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The Magic Flute

Also published in The Rover.

You can’t have opera without ridiculous plot devices, and the older the opera the worse they get. But modern audiences are used to comprehensible plots and characters that aren’t allegories, so we turn our attention to the singing or fall asleep (Mister Parterre W38). Opéra de Montréal presents The Magic Flute, and the singing is very fine.

Mozart’s penultimate operatic work, The Magic Flute combined elements of serious and comic forms while this was still relatively rare. Its serious aspect, an allusion to Freemasonry, has not aged well. Prince Tamino and birdcatcher Papageno find their true loves (conveniently named Pamina and Papagena and selected by higher, paternal powers) through gravely intoned but fuzzy tests, mostly by stumbling on from the wings singing, “Where am I now?” The Magic Flute requires unusual indulgence from a modern audience. Happily, it rewards us with some of Mozart’s finest arias.

The best known is “Der Hölle Rache” sung by The Queen of the Night, which gave the usually wonderful Aline Kutan a rough time. In compensation we had Aaron St. Clair Nicholson sing Papageno with colour and vim. Papageno’s comic relief keeps The Magic Flute from being an infomercial for a misogynistic cult, and St. Clair Nicholson acted the part as easily and as naturally as he sang it.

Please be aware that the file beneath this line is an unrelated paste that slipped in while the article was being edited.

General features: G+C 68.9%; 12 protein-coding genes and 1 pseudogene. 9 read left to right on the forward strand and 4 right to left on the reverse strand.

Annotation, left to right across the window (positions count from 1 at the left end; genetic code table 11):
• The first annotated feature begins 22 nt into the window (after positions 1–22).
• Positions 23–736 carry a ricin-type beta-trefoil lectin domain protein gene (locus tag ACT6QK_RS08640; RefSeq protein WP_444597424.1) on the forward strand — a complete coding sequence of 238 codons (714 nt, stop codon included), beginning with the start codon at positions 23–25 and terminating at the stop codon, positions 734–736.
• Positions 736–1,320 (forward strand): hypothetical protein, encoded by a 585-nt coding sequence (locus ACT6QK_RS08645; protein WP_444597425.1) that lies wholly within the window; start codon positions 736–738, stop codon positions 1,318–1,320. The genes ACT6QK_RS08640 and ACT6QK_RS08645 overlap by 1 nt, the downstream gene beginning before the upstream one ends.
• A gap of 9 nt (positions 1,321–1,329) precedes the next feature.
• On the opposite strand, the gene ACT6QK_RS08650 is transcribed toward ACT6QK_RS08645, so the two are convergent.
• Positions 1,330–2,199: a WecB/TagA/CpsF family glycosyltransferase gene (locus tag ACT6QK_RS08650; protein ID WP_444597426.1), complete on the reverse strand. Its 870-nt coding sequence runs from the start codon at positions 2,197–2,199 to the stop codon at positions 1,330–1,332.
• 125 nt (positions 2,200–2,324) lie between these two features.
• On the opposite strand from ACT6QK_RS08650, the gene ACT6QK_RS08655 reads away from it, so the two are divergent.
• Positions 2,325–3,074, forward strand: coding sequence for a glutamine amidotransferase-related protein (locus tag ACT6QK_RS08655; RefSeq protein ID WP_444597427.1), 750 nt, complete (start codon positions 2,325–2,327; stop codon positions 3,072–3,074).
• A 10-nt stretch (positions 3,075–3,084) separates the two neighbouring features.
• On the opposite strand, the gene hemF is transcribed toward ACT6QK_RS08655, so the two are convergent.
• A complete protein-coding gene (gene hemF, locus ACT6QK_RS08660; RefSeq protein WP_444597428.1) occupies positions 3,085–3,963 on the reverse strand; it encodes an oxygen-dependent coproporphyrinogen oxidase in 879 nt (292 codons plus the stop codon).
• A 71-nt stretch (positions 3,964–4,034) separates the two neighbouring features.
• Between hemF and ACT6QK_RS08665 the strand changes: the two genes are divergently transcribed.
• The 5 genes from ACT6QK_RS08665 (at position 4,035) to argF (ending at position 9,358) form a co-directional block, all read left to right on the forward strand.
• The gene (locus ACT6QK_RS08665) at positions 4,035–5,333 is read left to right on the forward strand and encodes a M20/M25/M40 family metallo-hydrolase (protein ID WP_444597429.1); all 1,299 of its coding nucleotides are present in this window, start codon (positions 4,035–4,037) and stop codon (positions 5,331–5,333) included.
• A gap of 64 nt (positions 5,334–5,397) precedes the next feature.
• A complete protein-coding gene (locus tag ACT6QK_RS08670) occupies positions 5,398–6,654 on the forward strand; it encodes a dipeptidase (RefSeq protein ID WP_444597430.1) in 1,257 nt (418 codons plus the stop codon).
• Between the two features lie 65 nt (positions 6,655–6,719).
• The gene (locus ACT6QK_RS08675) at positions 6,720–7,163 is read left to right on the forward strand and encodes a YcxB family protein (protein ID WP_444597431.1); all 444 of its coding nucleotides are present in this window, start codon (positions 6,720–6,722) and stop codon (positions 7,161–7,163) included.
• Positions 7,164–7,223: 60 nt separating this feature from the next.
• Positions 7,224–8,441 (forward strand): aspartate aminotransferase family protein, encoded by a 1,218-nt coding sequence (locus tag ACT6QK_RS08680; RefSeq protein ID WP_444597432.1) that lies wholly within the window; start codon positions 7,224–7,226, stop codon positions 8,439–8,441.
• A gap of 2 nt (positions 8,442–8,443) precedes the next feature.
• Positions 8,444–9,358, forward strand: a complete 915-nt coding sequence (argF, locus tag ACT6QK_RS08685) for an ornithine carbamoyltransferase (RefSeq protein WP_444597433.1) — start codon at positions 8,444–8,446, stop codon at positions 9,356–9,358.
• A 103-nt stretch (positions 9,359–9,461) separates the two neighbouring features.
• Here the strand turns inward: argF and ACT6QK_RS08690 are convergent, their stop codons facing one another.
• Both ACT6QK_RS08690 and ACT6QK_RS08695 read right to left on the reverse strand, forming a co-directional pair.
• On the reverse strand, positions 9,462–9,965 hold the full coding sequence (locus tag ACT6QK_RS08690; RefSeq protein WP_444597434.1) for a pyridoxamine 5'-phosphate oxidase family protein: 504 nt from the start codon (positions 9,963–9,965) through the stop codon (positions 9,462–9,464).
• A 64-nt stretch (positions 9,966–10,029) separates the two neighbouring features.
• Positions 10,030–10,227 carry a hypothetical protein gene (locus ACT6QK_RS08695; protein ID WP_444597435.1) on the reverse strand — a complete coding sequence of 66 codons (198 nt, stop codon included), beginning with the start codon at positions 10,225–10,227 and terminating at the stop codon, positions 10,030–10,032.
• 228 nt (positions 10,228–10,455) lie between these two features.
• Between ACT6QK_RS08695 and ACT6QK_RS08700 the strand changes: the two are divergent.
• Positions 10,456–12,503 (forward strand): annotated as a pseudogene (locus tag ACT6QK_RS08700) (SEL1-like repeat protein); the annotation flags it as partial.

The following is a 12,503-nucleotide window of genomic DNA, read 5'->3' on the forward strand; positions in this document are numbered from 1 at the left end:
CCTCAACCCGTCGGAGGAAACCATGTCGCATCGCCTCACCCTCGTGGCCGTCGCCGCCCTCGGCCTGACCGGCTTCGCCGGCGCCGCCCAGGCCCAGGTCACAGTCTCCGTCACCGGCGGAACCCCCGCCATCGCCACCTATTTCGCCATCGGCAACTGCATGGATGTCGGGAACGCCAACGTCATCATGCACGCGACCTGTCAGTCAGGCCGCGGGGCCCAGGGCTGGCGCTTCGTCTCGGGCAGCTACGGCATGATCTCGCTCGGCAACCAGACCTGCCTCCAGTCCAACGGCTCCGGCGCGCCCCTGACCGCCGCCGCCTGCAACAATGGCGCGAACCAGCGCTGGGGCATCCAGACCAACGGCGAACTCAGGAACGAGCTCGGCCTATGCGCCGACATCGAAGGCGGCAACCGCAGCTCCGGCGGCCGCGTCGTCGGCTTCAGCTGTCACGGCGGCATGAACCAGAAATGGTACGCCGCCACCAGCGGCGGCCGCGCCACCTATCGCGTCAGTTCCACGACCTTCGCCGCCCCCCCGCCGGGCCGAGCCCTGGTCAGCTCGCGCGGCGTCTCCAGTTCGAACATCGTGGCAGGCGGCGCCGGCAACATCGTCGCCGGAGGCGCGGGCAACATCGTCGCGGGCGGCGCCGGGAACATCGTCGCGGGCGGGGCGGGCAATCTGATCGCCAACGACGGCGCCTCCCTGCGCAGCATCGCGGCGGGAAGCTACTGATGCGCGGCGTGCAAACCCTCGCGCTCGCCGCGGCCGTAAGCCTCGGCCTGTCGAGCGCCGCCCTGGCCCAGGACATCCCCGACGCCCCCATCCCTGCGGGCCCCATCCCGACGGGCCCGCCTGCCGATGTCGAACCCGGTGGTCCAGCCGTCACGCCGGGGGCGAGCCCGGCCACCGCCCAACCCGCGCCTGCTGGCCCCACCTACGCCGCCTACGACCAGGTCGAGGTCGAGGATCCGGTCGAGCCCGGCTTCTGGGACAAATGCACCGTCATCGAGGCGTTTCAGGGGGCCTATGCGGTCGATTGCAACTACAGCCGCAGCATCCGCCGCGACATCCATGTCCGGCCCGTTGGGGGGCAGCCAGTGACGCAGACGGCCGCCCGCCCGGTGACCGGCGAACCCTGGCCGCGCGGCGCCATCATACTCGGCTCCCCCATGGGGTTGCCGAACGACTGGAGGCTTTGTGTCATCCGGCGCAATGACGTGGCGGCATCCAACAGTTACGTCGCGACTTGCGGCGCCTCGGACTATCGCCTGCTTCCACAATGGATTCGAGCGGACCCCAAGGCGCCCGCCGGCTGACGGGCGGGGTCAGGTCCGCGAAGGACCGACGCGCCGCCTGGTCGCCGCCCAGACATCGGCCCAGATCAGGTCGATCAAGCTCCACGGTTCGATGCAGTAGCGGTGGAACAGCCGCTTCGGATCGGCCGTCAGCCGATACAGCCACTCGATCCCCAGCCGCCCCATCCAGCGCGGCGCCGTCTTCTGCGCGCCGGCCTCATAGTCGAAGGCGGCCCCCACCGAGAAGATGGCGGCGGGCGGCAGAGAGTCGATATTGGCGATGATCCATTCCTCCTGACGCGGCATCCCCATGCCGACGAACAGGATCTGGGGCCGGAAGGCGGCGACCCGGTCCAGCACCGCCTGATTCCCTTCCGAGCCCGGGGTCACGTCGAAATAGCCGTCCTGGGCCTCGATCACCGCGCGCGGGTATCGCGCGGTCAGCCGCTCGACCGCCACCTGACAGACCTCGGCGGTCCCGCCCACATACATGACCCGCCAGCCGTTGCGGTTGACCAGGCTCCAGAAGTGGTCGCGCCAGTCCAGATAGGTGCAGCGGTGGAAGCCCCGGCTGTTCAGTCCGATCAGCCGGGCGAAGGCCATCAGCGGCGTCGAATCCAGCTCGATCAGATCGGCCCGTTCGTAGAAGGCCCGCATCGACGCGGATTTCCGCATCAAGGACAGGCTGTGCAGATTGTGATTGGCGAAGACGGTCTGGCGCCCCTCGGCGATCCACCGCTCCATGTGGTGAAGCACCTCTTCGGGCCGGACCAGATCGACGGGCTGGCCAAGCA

Karina Gauvin was the other standout as Pamina, Tamino’s destined lover. Gauvin has an extraordinary voice and she does not sing with it as much as coax music out. As part of his ridiculous “trials” in Act II, Tamino swears not to speak to women including Pamina, who is heartbroken when he ignores her and decides to kill herself. Gauvin gave Pamina’s anguished aria “Ach, ich fühl’s” an elegant and aching beauty. It’s the sort of simple aria that talent occasionally makes sublime, unlike the Queen of the Night’s ornate song of vengeance and its catastrophically high F. Singers are applauded just for getting through.

John Tessier was a handy Tamino and sang earnestly, though he and Gauvin made an unromantic couple, and Reinhard Hagen gave the big reliable Sarastro he’s been playing for years. The Orchestre Metropolitan was lively, and smartly led by Alain Trudel, who normally plays trombone.

The sets are identical to the ones designer David Hockney made for the Met in 1991. Houses around the world recycle and I suppose it’s good for the environment, but this one looked dated and showed much that could be better left suggested. This production comes from the San Francisco Opera, which probably has something to do with it. Are we being shown American hand-me-downs when there are local designers happy to take up the challenge?

The Magic Flute continues this season’s theme of competence and excellent singing, boding well for Tosca in January. Hearing Gauvin and St. Clair Nicholson alone is worth it.